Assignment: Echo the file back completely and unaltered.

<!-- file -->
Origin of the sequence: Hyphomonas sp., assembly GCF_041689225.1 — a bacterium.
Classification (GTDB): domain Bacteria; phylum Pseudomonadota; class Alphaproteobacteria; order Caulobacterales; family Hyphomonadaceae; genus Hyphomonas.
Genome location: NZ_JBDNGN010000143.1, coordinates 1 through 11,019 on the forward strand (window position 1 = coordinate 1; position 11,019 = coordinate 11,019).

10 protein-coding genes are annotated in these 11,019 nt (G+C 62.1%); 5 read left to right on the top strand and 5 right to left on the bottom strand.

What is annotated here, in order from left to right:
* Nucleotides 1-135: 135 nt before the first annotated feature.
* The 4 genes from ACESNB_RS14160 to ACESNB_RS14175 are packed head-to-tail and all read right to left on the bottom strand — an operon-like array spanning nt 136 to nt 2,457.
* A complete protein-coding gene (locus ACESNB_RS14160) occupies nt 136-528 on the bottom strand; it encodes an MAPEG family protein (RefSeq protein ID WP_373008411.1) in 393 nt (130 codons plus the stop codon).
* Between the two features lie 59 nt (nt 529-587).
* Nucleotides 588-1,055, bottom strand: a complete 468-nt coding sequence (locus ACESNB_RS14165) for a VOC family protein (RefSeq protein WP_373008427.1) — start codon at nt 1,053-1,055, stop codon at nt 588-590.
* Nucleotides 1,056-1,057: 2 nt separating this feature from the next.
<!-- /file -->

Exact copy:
Origin of the sequence: Hyphomonas sp., assembly GCF_041689225.1 — a bacterium.
Classification (GTDB): domain Bacteria; phylum Pseudomonadota; class Alphaproteobacteria; order Caulobacterales; family Hyphomonadaceae; genus Hyphomonas.
Genome location: NZ_JBDNGN010000143.1, coordinates 1 through 11,019 on the forward strand (window position 1 = coordinate 1; position 11,019 = coordinate 11,019).

10 protein-coding genes are annotated in these 11,019 nt (G+C 62.1%); 5 read left to right on the top strand and 5 right to left on the bottom strand.

What is annotated here, in order from left to right:
* Nucleotides 1-135: 135 nt before the first annotated feature.
* The 4 genes from ACESNB_RS14160 to ACESNB_RS14175 are packed head-to-tail and all read right to left on the bottom strand — an operon-like array spanning nt 136 to nt 2,457.
* A complete protein-coding gene (locus ACESNB_RS14160) occupies nt 136-528 on the bottom strand; it encodes an MAPEG family protein (RefSeq protein ID WP_373008411.1) in 393 nt (130 codons plus the stop codon).
* Between the two features lie 59 nt (nt 529-587).
* Nucleotides 588-1,055, bottom strand: a complete 468-nt coding sequence (locus ACESNB_RS14165) for a VOC family protein (RefSeq protein WP_373008427.1) — start codon at nt 1,053-1,055, stop codon at nt 588-590.
* Nucleotides 1,056-1,057: 2 nt separating this feature from the next.